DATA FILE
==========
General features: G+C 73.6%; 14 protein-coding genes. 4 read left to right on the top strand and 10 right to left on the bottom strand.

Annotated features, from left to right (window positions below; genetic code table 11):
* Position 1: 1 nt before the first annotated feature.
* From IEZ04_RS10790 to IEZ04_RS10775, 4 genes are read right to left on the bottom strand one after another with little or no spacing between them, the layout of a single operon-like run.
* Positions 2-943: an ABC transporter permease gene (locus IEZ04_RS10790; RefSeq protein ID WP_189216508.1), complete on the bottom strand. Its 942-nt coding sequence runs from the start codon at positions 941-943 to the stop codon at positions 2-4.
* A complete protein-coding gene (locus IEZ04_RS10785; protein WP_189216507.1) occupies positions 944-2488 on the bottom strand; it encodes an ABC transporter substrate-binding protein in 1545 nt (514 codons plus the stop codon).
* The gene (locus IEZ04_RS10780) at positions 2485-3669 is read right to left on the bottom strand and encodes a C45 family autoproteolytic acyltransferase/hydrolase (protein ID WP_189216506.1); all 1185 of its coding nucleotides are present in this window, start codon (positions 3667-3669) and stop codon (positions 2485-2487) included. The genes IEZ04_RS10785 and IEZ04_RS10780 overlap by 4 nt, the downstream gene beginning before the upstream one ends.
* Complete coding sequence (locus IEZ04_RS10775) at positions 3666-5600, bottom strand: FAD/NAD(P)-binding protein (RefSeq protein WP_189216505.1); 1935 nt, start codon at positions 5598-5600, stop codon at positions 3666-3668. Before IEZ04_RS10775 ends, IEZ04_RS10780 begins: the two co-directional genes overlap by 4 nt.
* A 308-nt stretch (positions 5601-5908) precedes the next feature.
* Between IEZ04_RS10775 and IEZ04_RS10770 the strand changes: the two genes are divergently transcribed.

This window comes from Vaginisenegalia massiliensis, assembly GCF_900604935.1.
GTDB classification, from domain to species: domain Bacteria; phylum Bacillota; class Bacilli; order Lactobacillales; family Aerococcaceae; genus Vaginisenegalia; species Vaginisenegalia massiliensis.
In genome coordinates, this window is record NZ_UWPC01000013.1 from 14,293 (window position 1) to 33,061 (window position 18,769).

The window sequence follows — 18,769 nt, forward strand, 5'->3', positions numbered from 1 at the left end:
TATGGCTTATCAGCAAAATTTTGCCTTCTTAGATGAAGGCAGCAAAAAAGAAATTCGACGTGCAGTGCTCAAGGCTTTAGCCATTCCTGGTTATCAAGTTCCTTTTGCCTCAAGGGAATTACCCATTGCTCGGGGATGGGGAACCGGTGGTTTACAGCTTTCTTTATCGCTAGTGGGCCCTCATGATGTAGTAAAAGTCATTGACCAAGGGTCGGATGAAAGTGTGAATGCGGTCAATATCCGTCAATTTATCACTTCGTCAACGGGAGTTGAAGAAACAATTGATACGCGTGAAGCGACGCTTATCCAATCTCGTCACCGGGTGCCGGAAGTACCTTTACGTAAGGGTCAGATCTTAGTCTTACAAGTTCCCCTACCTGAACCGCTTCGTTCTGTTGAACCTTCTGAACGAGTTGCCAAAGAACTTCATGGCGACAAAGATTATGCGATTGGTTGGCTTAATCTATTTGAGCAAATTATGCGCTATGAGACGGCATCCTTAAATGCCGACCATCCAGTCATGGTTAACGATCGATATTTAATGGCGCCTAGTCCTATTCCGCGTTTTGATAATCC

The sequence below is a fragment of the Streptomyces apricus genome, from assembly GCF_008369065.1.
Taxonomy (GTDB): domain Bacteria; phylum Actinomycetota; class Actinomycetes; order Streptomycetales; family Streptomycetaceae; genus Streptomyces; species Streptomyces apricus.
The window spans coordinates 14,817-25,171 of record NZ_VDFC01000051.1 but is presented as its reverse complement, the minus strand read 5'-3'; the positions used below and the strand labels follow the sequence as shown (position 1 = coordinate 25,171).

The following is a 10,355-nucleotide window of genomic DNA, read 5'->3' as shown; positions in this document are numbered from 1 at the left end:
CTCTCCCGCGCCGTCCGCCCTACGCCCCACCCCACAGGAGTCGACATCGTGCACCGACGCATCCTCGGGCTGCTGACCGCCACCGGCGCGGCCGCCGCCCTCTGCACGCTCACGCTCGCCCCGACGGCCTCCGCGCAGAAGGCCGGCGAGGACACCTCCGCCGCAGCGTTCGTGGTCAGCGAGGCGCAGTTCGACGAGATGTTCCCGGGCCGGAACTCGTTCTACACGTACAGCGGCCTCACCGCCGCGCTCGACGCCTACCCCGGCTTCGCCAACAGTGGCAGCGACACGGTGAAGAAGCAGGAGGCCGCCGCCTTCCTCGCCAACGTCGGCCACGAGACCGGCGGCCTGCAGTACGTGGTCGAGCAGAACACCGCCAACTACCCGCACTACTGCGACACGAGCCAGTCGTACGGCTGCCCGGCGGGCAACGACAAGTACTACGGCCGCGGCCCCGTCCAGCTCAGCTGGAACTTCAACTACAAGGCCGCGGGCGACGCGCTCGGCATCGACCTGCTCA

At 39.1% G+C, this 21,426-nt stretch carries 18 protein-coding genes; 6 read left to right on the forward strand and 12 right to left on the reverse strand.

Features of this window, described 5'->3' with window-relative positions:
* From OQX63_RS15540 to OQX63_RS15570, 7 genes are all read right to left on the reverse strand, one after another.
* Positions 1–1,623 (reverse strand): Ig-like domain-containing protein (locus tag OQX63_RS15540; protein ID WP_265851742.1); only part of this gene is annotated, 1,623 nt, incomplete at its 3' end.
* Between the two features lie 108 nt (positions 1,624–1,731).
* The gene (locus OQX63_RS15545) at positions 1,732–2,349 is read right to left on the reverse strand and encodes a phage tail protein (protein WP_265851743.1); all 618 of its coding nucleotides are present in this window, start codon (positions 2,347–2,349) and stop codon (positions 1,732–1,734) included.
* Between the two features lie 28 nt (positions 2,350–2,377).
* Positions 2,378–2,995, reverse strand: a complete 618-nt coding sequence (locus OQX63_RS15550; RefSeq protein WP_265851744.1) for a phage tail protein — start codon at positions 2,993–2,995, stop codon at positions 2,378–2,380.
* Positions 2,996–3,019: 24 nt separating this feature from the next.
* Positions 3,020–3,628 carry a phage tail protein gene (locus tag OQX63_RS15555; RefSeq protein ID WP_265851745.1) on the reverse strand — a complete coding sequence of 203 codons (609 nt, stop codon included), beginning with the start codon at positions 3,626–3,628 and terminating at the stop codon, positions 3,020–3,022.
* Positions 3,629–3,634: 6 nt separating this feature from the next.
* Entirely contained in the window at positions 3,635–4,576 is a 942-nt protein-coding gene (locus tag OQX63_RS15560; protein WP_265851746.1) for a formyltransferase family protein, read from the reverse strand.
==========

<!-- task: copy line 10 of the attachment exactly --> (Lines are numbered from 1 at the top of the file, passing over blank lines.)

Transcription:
* Between IEZ04_RS10775 and IEZ04_RS10770 the strand changes: the two genes are divergently transcribed.